Extra essay to think about
Roy Osborne
June 2014


I remember a professor at Denver University (I think) quoting an old definition of Education that said, “Education is a process of information passing from the head of the teacher into the notes of the students without passing through the minds of either one of them”. This may be funny, but when applied to the field of religion it is too often sadly true, and the observed results very sobering.  We decry those who spin prayer wheels and believe that each spin sends a prayer up to heaven.  We sadly pity those who mouth meaningless phrases, or make ritual signs with their hands and feel that they are being piously worshipful.  But stop and think: how much of our mind is really involved in the worship we practice every Sunday?  During the Lord’s Supper, do we really remember Him?  As we sing, are we singing with the Spirit and the understanding?  Are we really ready to say, “Amen”, at the end of each prayer, or are our minds elsewhere during each of these activities?

I would remind you that faith is a response of the mind.  Peter, in this first chapter, reminds us of that which brought about our redemption.  Christianity is not based on some mindless emotional mumbo jumbo.  Nor is it based on our membership in some organization, no matter if it is called a church.  Being a part of a church is important for our oneness and fellowship, but it is not what redeems us and it cannot save us.

Christianity and our redemption is based upon the fact of the death and resurrection of Jesus Christ, twenty centuries ago.  Faith is the grasping of that fact, and the response of the mind to its implications.  Too much of religion today is based solely on emotions, and on loyalty to the institution to which one belongs.  Faith is in the words of the preacher, because he speaks for my church.  The words are heard, but our thinking mind never gets involved.   As a result we neither question or respond in true faith to the message given.  Our Christianity too often consists of being members of the audience, but not actors of faith as a result.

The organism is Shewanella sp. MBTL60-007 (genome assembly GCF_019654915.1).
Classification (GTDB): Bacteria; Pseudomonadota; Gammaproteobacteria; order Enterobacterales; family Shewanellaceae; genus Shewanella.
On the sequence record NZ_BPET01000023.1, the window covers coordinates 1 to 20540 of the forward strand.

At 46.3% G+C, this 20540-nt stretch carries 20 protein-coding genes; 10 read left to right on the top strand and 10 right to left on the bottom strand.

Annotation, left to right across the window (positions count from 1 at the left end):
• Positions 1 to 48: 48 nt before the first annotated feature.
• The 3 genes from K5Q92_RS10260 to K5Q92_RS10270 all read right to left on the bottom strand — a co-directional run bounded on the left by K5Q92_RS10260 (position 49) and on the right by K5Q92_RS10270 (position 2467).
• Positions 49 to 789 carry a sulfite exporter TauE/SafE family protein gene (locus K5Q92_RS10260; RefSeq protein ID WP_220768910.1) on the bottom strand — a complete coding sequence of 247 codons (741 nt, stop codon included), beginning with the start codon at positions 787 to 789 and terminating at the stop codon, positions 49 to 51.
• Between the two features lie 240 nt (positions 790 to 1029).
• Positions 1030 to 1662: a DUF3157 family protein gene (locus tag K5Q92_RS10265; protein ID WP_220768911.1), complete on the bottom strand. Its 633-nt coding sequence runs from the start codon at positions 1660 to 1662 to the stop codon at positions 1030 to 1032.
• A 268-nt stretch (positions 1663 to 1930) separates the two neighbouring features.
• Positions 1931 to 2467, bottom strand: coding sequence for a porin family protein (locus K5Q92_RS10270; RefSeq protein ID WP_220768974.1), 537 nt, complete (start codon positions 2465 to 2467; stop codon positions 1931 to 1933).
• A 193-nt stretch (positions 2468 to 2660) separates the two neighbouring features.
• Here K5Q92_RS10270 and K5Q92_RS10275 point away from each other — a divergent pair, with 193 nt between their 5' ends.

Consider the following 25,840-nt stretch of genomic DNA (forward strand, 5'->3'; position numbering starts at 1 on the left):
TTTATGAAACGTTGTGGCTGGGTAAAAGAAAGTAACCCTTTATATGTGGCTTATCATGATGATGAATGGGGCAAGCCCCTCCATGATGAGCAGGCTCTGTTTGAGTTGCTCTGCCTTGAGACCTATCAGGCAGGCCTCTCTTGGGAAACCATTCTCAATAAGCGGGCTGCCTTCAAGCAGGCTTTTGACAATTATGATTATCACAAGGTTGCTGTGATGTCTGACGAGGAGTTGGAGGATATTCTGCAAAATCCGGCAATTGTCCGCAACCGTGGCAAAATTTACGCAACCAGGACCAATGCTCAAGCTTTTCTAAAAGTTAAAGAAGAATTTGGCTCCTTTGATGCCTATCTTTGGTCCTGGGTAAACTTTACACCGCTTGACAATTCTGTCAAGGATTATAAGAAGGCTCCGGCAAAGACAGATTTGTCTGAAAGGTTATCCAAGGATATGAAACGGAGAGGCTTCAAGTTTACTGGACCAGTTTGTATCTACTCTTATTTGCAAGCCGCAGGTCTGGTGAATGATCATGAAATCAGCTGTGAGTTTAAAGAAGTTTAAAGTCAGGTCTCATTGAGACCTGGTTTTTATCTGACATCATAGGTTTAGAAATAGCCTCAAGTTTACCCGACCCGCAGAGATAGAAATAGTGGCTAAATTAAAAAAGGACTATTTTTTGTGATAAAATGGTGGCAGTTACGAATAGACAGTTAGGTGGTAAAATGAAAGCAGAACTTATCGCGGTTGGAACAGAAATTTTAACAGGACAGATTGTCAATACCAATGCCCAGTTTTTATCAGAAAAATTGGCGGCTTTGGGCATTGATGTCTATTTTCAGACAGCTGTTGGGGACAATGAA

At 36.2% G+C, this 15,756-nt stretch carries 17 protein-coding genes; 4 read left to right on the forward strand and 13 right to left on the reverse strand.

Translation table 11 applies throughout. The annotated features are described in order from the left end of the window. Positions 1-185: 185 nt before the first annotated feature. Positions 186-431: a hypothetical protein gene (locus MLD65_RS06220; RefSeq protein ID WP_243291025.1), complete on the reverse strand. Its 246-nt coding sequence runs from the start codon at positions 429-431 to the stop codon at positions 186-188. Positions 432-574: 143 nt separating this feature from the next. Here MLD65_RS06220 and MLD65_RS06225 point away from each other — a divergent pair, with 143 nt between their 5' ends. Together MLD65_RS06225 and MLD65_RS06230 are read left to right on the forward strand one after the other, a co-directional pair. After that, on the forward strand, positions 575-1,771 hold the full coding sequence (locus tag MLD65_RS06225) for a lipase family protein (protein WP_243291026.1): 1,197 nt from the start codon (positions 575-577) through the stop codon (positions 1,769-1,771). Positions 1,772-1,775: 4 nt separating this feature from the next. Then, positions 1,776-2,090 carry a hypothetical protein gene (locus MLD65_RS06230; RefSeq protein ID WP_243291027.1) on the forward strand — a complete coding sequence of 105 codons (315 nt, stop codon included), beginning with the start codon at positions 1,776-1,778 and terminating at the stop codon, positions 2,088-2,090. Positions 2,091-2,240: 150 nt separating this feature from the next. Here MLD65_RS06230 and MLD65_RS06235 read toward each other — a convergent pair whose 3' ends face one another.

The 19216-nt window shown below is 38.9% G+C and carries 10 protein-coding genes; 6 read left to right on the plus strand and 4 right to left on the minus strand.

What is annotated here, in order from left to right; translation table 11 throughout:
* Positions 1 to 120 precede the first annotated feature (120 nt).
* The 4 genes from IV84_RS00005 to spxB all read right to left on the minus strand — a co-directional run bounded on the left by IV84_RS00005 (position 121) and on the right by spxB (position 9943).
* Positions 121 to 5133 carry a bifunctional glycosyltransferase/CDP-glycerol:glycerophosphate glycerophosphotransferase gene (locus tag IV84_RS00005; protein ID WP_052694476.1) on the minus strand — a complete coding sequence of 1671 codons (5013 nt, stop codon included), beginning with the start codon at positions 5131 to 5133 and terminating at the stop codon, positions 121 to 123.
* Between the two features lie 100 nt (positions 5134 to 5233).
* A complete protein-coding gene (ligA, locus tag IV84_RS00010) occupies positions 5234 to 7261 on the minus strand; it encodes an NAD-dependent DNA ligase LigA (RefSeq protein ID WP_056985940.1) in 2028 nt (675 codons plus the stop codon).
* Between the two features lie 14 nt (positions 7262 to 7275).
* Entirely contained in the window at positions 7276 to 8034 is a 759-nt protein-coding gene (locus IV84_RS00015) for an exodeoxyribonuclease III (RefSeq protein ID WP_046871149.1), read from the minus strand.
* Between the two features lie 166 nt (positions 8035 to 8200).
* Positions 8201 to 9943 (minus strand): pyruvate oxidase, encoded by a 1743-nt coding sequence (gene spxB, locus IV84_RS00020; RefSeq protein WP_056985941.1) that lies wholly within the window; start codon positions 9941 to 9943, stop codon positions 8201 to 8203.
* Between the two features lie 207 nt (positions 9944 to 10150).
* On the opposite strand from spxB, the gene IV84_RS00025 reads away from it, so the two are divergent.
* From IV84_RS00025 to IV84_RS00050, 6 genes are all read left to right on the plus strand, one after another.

In this chapter, Peter is insisting that it is necessary to put our minds into our religion if we are to be holy as He is holy.  Paul says if we are not to conform to this world, we must renew our minds.  Peter is in full agreement with this when he urges his readers to be self-controlled and “not conform to the evil desires you had when you lived in ignorance”.  In other words, “Get your mind involved in your professed religion”.  Only the disciplined mind, activated by a recognition of the realized facts, will control the individual to be the kind of person God wants, and the only one redeemed.  When you wish to stand by the Cross, let your mind realize where you are.